Historically, there’s been little consensus on whether publicly-funded skills development and TVET (Technical and Vocational Education and Training) programs are good value for money. These programs, which are often designed to train individuals who are interested in highly technical or hands-on occupations or trades, can be a critical aspect of building up local and national economies. So, while some work has been done to identify what good skills development looks like, there is not yet a best-practice approach to implementing it.
Skills for Prosperity, a UK aid-funded and Palladium-implemented program to create more robust education to employment pipelines, is coming to an end December 2023. The program recently commissioned research to test its own lessons, experiences and wider assumptions about effective program design.
“There are different implementing partners in each country, overseen and supported by the Skills for Prosperity Hub, which provides technical expertise and program management services,” explains Tracy Ferrier, Palladium’s Team Leader for the Skills for Prosperity Hub. “One of the Hub’s objectives has been to learn from the experience of delivering Skills for Prosperity to inform the design of future skills programs.”
Reflecting on the breadth of Skills for Prosperity and recognising that there are many ways to support inclusive economic growth, the Hub wanted to contribute to the global evidence base to determine which types of projects have the greatest impact. Since the Skills for Prosperity programs in each country have only recently ended, it’s too early to draw on Skills for Prosperity data – which is why the research was commissioned.
This isn’t the Hub’s first research report. Investing in TVET and Skills Development found that the main driver for investing in skills development is to support economic growth, rather than to address systemic issues in TVET and skills development itself. “Part of the reason for this new research is to investigate if this shift reflects the available evidence on impact and if there are particular project features that are more likely to determine success,” adds Ferrier.
The research, conducted by Mike Dawe and Matilda Gosling, involved using evaluation evidence from public databases for skills development projects funded by Asian Development Bank (ADB), FCDO, and World Bank. “The overall purpose of the research was to improve our understanding of what works, in order to inform the future design of, and investment in, skills development programs,” Ferrier says. “The research methodology involved testing two central theories related to the design and development of skills programs.”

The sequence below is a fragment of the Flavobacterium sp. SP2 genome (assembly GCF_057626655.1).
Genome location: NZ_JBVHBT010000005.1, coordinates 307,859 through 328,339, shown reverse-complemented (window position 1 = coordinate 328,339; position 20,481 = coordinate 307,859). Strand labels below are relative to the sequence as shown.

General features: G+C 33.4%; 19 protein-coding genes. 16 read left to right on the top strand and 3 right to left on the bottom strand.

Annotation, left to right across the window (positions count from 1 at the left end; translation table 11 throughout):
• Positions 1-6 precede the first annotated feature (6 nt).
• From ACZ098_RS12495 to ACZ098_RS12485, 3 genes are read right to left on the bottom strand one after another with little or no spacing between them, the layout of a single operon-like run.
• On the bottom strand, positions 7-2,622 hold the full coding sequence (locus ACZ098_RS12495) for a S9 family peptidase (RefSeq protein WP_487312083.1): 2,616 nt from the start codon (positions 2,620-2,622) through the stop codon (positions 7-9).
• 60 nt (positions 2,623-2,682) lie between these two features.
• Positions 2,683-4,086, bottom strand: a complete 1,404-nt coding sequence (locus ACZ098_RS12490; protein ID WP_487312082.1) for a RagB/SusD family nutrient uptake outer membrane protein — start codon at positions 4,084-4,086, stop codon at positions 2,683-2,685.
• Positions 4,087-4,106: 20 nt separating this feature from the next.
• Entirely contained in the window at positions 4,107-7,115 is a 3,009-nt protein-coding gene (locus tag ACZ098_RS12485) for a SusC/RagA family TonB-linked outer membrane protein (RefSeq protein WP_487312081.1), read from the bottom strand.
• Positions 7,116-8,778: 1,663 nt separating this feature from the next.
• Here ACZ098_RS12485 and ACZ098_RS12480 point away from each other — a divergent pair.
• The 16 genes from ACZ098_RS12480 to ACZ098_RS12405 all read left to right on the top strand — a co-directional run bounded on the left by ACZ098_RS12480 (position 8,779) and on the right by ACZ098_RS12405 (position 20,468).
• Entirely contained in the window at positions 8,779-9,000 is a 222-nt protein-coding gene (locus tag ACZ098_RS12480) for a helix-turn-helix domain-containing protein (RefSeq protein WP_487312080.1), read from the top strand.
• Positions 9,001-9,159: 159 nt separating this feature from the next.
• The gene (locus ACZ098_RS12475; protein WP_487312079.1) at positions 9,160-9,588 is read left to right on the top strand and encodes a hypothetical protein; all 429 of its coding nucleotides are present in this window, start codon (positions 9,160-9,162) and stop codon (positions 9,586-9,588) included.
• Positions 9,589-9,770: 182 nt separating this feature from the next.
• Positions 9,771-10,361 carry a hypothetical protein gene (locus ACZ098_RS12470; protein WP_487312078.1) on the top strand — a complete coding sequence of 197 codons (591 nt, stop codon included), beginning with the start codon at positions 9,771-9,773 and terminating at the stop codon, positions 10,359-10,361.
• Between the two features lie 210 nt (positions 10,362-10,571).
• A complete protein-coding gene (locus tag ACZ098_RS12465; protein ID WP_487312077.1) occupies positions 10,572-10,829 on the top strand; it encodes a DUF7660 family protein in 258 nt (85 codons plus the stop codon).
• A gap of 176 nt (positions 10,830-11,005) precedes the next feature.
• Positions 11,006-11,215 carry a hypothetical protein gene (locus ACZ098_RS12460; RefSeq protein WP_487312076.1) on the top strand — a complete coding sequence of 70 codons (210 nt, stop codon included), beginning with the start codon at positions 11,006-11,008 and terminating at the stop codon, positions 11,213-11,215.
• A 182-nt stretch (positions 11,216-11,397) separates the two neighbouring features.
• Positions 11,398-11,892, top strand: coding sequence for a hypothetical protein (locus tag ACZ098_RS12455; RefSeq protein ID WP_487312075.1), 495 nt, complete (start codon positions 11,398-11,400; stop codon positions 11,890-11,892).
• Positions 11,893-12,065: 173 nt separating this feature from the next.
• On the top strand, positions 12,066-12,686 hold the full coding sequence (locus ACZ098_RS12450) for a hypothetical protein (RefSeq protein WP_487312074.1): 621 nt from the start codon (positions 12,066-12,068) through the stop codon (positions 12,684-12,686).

The first theory is that project approaches can be categorised into two types: National TVET Policy and Place-Based. Projects that achieve impact by reforming national TVET policy are categorised as policy-led projects. Those that achieve impact through responding to the specific needs of identified locations to target local economic development are categorised as place-based.
The second theory is that place-based approaches are likely to have greater impact than national TVET policy approaches. This assumption was made on the basis that place-based approaches should mean there is a better understanding of what is needed on the ground to make a difference, along with stronger and more integrated stakeholder relationships. It was expected that a more localised approach that involves people working together on opportunities and challenges can succeed even if national policy is weak or the changes required at national level are slow to be implemented.
“One surprising finding was that place-based projects do not appear to perform better than policy-led projects,” reports Ferrier. “While this finding meant that our theoretical framework was not completely correct, it was also pleasing to know that the research findings helped to correct our assumptions. We therefore hope that the results will be useful for donors and other international organisations, as they may have held the same assumptions.”
One reason for this finding could be that place-based projects are more likely to involve work-based learning. As this tends to be used for people already in employment, it could mean that the way in which impact is measured leads to unimpressive results on paper. For example, Ferrier explains, the impact will be more incremental than it would be for projects enabling individuals to move from training into employment.
“Another notable finding was that the project results that were reviewed demonstrated relatively high impact,” Ferrier continues. “The project results benchmarked well against non-skills projects funded by ADB, FCDO and World Bank. It is also helpful to designers of future programs that certain features were identified in the research that are associated with high performance.”
These features include focussing on specific industry sector, including skills development as one component of multifaceted projects, using funding mechanisms to incentivise changed behaviour and including training as a project input. The results reviewed in the research indicate that the complexities of multifaceted projects can be managed by focusing on specific sectors and geographies and by incorporating place-based project approaches.
As the program comes to a close, Ferrier notes that it’s encouraging that the research findings suggest that the team’s work in skills development actually is a good investment for donors and governments. “This has certainly been our experience in overseeing the outcomes and impact delivered by Skills for Prosperity since 2020,” says Ferrier. “The report is an important and useful final output for Skills for Prosperity and we are finishing on a positive note.”
The new research is summarised in our recently published research report- Policy-led Versus Place-based Approaches to Skills Development: Which Works Best?